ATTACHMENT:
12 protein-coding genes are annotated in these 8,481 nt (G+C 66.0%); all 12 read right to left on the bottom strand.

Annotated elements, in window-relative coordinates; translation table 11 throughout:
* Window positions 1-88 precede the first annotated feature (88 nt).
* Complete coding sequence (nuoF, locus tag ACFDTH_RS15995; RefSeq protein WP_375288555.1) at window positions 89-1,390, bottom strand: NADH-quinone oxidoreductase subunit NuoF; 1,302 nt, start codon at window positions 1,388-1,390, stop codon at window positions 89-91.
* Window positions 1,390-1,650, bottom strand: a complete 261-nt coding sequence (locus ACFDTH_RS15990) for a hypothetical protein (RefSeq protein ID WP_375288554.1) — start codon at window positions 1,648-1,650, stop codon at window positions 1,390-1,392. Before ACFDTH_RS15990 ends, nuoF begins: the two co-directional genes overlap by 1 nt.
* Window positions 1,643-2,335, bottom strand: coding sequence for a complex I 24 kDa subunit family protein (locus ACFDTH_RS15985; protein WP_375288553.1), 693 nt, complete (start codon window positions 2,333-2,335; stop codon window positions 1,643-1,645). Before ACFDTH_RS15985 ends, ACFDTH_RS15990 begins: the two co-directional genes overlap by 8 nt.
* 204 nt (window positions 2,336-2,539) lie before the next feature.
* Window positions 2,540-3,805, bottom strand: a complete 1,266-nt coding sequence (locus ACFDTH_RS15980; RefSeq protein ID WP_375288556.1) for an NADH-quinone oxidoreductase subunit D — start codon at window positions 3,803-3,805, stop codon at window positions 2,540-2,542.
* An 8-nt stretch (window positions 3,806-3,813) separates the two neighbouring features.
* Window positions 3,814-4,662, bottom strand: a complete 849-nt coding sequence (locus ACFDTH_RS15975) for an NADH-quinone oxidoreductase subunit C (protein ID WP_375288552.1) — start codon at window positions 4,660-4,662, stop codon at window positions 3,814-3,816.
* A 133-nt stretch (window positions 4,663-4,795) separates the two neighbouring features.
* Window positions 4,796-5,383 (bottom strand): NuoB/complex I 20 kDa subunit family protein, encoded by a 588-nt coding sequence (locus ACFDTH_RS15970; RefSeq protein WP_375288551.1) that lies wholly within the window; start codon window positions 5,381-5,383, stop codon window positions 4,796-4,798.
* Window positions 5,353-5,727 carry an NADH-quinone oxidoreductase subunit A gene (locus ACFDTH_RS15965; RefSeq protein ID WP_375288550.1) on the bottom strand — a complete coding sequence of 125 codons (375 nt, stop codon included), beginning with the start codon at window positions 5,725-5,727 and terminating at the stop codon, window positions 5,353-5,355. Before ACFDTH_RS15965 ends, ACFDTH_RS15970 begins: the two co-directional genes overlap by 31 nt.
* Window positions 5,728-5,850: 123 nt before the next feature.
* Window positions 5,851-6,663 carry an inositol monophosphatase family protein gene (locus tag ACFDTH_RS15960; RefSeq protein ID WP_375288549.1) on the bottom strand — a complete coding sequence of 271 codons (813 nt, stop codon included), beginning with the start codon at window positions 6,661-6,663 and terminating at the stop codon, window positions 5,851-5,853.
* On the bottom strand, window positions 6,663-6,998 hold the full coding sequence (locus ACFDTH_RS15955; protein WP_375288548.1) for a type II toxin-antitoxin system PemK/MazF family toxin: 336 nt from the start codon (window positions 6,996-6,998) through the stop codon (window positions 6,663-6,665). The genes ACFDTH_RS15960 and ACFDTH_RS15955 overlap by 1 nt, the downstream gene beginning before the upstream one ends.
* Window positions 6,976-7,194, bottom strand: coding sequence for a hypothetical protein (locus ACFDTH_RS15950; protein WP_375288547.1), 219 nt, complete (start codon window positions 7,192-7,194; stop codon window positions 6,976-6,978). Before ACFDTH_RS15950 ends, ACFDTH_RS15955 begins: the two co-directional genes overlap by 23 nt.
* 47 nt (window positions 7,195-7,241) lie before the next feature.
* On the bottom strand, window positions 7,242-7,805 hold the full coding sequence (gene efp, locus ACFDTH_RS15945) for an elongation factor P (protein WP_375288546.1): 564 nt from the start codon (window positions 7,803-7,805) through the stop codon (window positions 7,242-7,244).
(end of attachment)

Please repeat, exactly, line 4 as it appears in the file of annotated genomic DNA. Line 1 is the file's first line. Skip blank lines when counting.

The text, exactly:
* Complete coding sequence (nuoF, locus tag ACFDTH_RS15995; RefSeq protein WP_375288555.1) at window positions 89-1,390, bottom strand: NADH-quinone oxidoreductase subunit NuoF; 1,302 nt, start codon at window positions 1,388-1,390, stop codon at window positions 89-91.